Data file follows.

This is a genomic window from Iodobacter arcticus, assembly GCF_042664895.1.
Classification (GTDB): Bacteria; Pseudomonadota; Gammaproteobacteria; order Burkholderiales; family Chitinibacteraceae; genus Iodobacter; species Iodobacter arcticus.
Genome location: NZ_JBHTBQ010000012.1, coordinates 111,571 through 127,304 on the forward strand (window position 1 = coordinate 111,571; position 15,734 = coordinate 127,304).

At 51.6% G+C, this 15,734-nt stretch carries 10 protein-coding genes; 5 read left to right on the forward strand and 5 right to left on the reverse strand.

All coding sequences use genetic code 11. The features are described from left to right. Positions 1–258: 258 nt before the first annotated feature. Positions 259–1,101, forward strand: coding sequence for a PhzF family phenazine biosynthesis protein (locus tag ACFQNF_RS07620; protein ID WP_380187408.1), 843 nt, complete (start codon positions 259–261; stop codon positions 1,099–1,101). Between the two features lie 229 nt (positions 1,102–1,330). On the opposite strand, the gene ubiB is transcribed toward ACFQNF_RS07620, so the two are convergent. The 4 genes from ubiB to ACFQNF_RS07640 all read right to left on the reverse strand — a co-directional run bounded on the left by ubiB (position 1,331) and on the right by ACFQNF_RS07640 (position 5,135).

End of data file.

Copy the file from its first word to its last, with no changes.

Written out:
This is a genomic window from Iodobacter arcticus, assembly GCF_042664895.1.
Classification (GTDB): Bacteria; Pseudomonadota; Gammaproteobacteria; order Burkholderiales; family Chitinibacteraceae; genus Iodobacter; species Iodobacter arcticus.
Genome location: NZ_JBHTBQ010000012.1, coordinates 111,571 through 127,304 on the forward strand (window position 1 = coordinate 111,571; position 15,734 = coordinate 127,304).

At 51.6% G+C, this 15,734-nt stretch carries 10 protein-coding genes; 5 read left to right on the forward strand and 5 right to left on the reverse strand.

All coding sequences use genetic code 11. The features are described from left to right. Positions 1–258: 258 nt before the first annotated feature. Positions 259–1,101, forward strand: coding sequence for a PhzF family phenazine biosynthesis protein (locus tag ACFQNF_RS07620; protein ID WP_380187408.1), 843 nt, complete (start codon positions 259–261; stop codon positions 1,099–1,101). Between the two features lie 229 nt (positions 1,102–1,330). On the opposite strand, the gene ubiB is transcribed toward ACFQNF_RS07620, so the two are convergent. The 4 genes from ubiB to ACFQNF_RS07640 all read right to left on the reverse strand — a co-directional run bounded on the left by ubiB (position 1,331) and on the right by ACFQNF_RS07640 (position 5,135).